In this study, Daniel W. Graham addresses two major problems in interpreting Aristotle. First, should we reconcile the apparent inconsistencies of the corpus by assuming an underlying unity of doctrine (unitarianism), or by positing a sequence of developing ideas (developmentalism)? Secondly, what is the relation between the so-called logical works on the one hand and the physical-metaphysical treatises on the other? Although the problems appear to be unrelated,
Graham finds that the key to the first lies in the second, and in doing so provides the first major alternative to the unitarian approach since Jaeger's pioneering developmental study of 1923.
`the book has considerable merit and deserves to be read. The thesis ... is an interesting one, and his arguments for it are learned and well articulated'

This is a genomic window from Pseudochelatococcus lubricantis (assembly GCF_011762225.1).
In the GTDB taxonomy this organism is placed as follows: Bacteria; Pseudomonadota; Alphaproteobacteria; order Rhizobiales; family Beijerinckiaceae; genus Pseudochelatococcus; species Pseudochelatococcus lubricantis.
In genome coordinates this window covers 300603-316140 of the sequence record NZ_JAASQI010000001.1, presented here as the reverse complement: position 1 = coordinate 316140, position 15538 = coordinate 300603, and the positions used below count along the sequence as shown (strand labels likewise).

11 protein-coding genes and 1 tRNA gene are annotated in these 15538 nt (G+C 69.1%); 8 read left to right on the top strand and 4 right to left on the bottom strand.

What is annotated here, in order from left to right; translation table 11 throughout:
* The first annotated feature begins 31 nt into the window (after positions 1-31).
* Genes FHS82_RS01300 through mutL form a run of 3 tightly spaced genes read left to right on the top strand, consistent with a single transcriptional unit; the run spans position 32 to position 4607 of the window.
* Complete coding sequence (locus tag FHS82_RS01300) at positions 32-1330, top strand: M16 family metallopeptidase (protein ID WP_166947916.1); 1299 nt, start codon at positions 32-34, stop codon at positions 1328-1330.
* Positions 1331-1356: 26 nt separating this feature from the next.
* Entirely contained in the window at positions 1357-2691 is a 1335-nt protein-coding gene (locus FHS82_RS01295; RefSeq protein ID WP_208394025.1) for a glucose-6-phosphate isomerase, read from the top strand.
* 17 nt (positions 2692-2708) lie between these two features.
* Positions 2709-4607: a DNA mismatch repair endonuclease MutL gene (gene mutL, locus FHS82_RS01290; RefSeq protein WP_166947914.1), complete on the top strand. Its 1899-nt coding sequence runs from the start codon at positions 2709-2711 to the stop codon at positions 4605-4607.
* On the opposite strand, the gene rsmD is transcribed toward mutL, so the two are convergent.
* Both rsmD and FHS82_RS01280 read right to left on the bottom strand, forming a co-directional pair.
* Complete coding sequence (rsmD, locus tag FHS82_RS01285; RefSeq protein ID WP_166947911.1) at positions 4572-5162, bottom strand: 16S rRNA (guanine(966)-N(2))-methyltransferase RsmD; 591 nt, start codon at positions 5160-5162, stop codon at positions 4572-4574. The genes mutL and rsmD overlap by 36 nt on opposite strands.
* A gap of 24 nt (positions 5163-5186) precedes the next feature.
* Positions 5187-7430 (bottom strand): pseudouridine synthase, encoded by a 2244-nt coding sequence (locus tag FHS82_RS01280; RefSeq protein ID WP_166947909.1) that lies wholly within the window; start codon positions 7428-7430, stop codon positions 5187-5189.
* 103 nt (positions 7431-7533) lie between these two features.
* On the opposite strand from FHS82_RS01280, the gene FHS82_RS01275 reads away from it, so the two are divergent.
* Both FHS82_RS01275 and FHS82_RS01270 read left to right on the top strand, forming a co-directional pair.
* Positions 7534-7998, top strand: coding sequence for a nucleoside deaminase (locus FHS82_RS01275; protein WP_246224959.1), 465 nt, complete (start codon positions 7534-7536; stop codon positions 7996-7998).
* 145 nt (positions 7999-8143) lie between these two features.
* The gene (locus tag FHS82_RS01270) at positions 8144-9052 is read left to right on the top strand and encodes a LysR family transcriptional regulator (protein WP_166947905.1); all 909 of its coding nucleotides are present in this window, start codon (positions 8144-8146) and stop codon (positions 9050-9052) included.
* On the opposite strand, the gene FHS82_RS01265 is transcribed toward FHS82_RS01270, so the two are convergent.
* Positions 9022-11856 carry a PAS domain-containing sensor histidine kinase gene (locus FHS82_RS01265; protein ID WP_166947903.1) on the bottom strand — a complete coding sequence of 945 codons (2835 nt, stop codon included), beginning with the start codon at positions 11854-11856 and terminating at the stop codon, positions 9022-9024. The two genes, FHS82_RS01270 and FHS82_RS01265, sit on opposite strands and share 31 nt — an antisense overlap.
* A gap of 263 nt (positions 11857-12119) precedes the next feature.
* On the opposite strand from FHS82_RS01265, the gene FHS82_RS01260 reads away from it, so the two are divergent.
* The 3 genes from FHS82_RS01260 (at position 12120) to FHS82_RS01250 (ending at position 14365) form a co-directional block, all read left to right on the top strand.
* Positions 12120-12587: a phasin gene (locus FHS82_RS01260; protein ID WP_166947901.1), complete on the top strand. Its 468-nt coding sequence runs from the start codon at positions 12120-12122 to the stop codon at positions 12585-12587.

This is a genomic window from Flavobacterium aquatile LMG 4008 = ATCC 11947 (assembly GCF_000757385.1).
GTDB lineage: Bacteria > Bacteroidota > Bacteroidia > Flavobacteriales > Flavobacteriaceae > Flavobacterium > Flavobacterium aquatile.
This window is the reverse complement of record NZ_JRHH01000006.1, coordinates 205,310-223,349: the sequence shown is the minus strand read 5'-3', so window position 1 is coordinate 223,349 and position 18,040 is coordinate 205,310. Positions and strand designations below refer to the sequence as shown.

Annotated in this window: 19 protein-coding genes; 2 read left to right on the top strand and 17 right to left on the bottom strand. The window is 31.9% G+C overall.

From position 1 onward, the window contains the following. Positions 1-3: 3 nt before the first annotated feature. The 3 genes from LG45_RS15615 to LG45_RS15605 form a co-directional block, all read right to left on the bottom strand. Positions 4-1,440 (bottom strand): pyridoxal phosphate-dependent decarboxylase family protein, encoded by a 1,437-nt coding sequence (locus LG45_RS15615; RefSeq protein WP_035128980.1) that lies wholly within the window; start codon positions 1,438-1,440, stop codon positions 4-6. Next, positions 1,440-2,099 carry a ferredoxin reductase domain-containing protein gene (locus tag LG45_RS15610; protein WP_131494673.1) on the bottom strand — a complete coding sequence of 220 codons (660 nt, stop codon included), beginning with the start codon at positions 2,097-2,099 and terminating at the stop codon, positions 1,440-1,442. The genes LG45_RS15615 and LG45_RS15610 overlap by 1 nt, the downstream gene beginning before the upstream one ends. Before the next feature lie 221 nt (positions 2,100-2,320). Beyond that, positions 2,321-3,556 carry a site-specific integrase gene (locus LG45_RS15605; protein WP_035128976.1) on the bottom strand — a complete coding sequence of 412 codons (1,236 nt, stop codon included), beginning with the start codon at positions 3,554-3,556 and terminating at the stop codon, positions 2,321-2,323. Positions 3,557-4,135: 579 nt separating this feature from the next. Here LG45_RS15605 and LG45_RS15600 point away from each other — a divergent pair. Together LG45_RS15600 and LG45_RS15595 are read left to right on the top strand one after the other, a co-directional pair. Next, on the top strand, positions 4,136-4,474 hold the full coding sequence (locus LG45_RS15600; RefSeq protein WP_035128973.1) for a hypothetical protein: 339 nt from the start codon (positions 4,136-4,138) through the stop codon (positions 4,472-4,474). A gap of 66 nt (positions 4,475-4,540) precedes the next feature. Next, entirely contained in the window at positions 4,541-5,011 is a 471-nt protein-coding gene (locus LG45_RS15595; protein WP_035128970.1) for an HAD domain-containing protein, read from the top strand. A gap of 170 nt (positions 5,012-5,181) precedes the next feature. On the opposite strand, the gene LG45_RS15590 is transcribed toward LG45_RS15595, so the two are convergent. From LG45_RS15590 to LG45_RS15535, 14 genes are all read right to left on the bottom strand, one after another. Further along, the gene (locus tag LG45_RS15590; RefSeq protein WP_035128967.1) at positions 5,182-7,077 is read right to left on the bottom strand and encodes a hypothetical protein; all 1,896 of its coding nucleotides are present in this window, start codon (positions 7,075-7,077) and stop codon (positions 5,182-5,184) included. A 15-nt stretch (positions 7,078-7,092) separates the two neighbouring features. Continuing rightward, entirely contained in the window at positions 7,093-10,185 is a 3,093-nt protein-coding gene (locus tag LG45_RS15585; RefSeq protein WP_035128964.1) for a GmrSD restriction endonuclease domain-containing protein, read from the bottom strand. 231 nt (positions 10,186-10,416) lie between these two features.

Review of Metaphysics
`Any investigation of Aristotle's philosophical development must now take Daniel Graham's book as its starting-point, and every serious student of Aristotle should read it.' Times Literary Supplement
`What is new - and what makes Aristotle's Two Systems so exciting - is the way in which Graham has constructed a comprehensive physiognomy of the two metaphysical systems, and the extremely powerful set of exegetical arguments upon which he bases his account of Aristotle's handling of them.'
Times Literary Supplement
`This persuasive view of Aristotle has not previously been developed in anything like such a careful and wide-ranging way. It is written with the clarity which one has come to expect in the best Aristotelian scholarship, and is an important contribution to ancient philosophy.'
Times Higher Education Supplement
The two systems hypothesis; S1:Atomic substantialism; S2:Hylomorphic substantialism; The incommensurability of the systems; The hylomorphic turn; The growth of S2:The four causes; The growth of S2:Potentiality and actuality; The paradoxes of substance: matter; The paradoxes of substance: form; S1 without S2: What Aristotle should have said; The two systems theory as an interpretation of Aristotle